Very technically speaking, you don't need to do anything to create a one-to-many relationship. You just have to have the two tables set up as you have them and use them as you intend on using them. I work in data warehousing and unfortunately a great many of our relationships like this are not formalized with any sort of key or constraint.
The correct way to do it is to implement a foreign key constraint on the patient ID column on the patientNotes table. A FK will only allow you to insert data into patientNotes IF the patient ID exists in the patient table. If you would try to insert a note into your table that has a patient ID that doesn't exist in the patient table, the insert would fail and the SQL engine would give you an error. Note that the column on the patients table that you are creating the FK to must be a primary key.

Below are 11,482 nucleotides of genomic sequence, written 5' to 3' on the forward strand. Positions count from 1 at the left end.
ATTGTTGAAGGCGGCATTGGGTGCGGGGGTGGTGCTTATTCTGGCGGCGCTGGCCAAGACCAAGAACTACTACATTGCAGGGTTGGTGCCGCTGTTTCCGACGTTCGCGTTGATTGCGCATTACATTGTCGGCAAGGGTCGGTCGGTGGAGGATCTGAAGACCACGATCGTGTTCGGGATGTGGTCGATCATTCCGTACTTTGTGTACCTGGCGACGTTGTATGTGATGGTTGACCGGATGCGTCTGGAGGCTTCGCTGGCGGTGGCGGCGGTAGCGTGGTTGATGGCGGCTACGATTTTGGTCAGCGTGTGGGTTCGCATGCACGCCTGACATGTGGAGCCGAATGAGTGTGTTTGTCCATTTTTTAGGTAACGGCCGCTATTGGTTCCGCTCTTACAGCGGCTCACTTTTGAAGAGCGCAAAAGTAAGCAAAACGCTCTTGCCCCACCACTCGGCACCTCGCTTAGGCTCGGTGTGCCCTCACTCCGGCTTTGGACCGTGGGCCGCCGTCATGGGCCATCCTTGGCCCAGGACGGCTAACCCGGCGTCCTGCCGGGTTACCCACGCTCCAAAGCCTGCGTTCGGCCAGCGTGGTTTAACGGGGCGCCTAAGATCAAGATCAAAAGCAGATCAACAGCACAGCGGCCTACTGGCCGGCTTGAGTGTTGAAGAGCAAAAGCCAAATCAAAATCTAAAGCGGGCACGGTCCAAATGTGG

Inserting data will really go as any other insert would:
INSERT INTO dbo.patientNotes (patientId, NoteText)
VALUES(4265, 'During his 8/14/2014 visit, Mr. Cottinsworth complained of chest pains. Evidently he has been wearing a lady''s corset to hide his large gut. Advised the very portly Mr. Cottinsworth to discontinue corset use'
You could toss that in a SP, put it in your code and use parameters for the patientId and NoteText, however you wanted to do it.
As far as doing this all in Visual Studio graphically, I can't be of much help there. I typically use the TSQL editor and type out what I want to do to the DB. I'm sure there are tutorials abound on how to set up FKs on Visual Studio.
what are the advantages of defining a foreign key